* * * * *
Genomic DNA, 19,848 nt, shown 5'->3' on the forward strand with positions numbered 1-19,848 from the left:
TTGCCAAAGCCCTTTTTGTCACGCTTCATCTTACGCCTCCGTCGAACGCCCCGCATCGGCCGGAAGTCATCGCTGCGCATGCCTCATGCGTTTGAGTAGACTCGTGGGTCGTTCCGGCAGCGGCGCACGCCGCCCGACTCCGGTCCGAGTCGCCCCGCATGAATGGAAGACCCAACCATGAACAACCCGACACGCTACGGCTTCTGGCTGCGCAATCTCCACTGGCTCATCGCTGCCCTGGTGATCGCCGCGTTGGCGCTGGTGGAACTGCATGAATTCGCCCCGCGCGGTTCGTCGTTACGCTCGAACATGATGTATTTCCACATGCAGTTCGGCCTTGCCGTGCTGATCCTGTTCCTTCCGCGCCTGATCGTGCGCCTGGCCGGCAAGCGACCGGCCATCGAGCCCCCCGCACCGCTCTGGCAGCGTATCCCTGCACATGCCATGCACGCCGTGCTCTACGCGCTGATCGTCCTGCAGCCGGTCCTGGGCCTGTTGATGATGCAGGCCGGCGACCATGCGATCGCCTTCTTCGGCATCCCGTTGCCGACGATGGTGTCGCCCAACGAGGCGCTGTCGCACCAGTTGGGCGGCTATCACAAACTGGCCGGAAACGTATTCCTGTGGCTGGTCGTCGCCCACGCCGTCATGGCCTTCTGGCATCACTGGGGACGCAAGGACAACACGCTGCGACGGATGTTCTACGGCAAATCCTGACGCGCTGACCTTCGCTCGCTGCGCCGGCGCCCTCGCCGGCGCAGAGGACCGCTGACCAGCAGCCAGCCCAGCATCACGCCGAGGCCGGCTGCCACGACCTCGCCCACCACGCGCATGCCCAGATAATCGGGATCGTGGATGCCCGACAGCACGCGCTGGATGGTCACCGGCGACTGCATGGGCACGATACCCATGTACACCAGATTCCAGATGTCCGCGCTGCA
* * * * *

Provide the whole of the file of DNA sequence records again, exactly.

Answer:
Genomic DNA, 19,848 nt, shown 5'->3' on the forward strand with positions numbered 1-19,848 from the left:
TTGCCAAAGCCCTTTTTGTCACGCTTCATCTTACGCCTCCGTCGAACGCCCCGCATCGGCCGGAAGTCATCGCTGCGCATGCCTCATGCGTTTGAGTAGACTCGTGGGTCGTTCCGGCAGCGGCGCACGCCGCCCGACTCCGGTCCGAGTCGCCCCGCATGAATGGAAGACCCAACCATGAACAACCCGACACGCTACGGCTTCTGGCTGCGCAATCTCCACTGGCTCATCGCTGCCCTGGTGATCGCCGCGTTGGCGCTGGTGGAACTGCATGAATTCGCCCCGCGCGGTTCGTCGTTACGCTCGAACATGATGTATTTCCACATGCAGTTCGGCCTTGCCGTGCTGATCCTGTTCCTTCCGCGCCTGATCGTGCGCCTGGCCGGCAAGCGACCGGCCATCGAGCCCCCCGCACCGCTCTGGCAGCGTATCCCTGCACATGCCATGCACGCCGTGCTCTACGCGCTGATCGTCCTGCAGCCGGTCCTGGGCCTGTTGATGATGCAGGCCGGCGACCATGCGATCGCCTTCTTCGGCATCCCGTTGCCGACGATGGTGTCGCCCAACGAGGCGCTGTCGCACCAGTTGGGCGGCTATCACAAACTGGCCGGAAACGTATTCCTGTGGCTGGTCGTCGCCCACGCCGTCATGGCCTTCTGGCATCACTGGGGACGCAAGGACAACACGCTGCGACGGATGTTCTACGGCAAATCCTGACGCGCTGACCTTCGCTCGCTGCGCCGGCGCCCTCGCCGGCGCAGAGGACCGCTGACCAGCAGCCAGCCCAGCATCACGCCGAGGCCGGCTGCCACGACCTCGCCCACCACGCGCATGCCCAGATAATCGGGATCGTGGATGCCCGACAGCACGCGCTGGATGGTCACCGGCGACTGCATGGGCACGATACCCATGTACACCAGATTCCAGATGTCCGCGCTGCA